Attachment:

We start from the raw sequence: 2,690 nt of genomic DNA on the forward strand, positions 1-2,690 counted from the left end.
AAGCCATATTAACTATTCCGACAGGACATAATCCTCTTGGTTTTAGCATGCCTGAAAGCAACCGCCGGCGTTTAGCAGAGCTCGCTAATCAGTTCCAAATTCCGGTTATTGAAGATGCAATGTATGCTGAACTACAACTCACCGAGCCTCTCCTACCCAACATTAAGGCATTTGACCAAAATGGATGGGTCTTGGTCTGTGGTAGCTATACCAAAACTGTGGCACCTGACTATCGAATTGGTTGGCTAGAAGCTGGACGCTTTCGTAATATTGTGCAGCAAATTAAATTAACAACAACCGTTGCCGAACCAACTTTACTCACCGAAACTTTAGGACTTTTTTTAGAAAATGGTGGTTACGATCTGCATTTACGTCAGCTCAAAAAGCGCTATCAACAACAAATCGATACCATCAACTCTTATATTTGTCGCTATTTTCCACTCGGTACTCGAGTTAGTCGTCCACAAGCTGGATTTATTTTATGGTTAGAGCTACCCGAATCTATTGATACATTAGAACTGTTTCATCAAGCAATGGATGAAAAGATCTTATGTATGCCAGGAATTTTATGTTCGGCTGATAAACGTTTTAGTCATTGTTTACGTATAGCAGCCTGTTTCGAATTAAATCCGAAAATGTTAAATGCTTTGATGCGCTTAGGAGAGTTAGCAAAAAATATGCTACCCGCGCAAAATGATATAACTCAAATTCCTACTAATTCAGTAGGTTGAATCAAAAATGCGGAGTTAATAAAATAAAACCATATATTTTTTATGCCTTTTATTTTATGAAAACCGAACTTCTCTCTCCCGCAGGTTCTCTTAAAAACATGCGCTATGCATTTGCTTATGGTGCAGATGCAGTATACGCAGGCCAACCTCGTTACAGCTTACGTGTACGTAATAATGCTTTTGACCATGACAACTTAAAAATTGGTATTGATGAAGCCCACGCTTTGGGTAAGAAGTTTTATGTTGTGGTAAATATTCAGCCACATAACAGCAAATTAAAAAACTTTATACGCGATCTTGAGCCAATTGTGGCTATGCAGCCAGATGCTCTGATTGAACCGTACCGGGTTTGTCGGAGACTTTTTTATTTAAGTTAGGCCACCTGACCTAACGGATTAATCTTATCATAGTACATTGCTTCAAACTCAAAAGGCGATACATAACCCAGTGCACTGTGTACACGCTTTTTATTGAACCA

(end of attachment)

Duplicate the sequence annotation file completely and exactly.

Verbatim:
We start from the raw sequence: 2,690 nt of genomic DNA on the forward strand, positions 1-2,690 counted from the left end.
AAGCCATATTAACTATTCCGACAGGACATAATCCTCTTGGTTTTAGCATGCCTGAAAGCAACCGCCGGCGTTTAGCAGAGCTCGCTAATCAGTTCCAAATTCCGGTTATTGAAGATGCAATGTATGCTGAACTACAACTCACCGAGCCTCTCCTACCCAACATTAAGGCATTTGACCAAAATGGATGGGTCTTGGTCTGTGGTAGCTATACCAAAACTGTGGCACCTGACTATCGAATTGGTTGGCTAGAAGCTGGACGCTTTCGTAATATTGTGCAGCAAATTAAATTAACAACAACCGTTGCCGAACCAACTTTACTCACCGAAACTTTAGGACTTTTTTTAGAAAATGGTGGTTACGATCTGCATTTACGTCAGCTCAAAAAGCGCTATCAACAACAAATCGATACCATCAACTCTTATATTTGTCGCTATTTTCCACTCGGTACTCGAGTTAGTCGTCCACAAGCTGGATTTATTTTATGGTTAGAGCTACCCGAATCTATTGATACATTAGAACTGTTTCATCAAGCAATGGATGAAAAGATCTTATGTATGCCAGGAATTTTATGTTCGGCTGATAAACGTTTTAGTCATTGTTTACGTATAGCAGCCTGTTTCGAATTAAATCCGAAAATGTTAAATGCTTTGATGCGCTTAGGAGAGTTAGCAAAAAATATGCTACCCGCGCAAAATGATATAACTCAAATTCCTACTAATTCAGTAGGTTGAATCAAAAATGCGGAGTTAATAAAATAAAACCATATATTTTTTATGCCTTTTATTTTATGAAAACCGAACTTCTCTCTCCCGCAGGTTCTCTTAAAAACATGCGCTATGCATTTGCTTATGGTGCAGATGCAGTATACGCAGGCCAACCTCGTTACAGCTTACGTGTACGTAATAATGCTTTTGACCATGACAACTTAAAAATTGGTATTGATGAAGCCCACGCTTTGGGTAAGAAGTTTTATGTTGTGGTAAATATTCAGCCACATAACAGCAAATTAAAAAACTTTATACGCGATCTTGAGCCAATTGTGGCTATGCAGCCAGATGCTCTGATTGAACCGTACCGGGTTTGTCGGAGACTTTTTTATTTAAGTTAGGCCACCTGACCTAACGGATTAATCTTATCATAGTACATTGCTTCAAACTCAAAAGGCGATACATAACCCAGTGCACTGTGTACACGCTTTTTATTGAACCA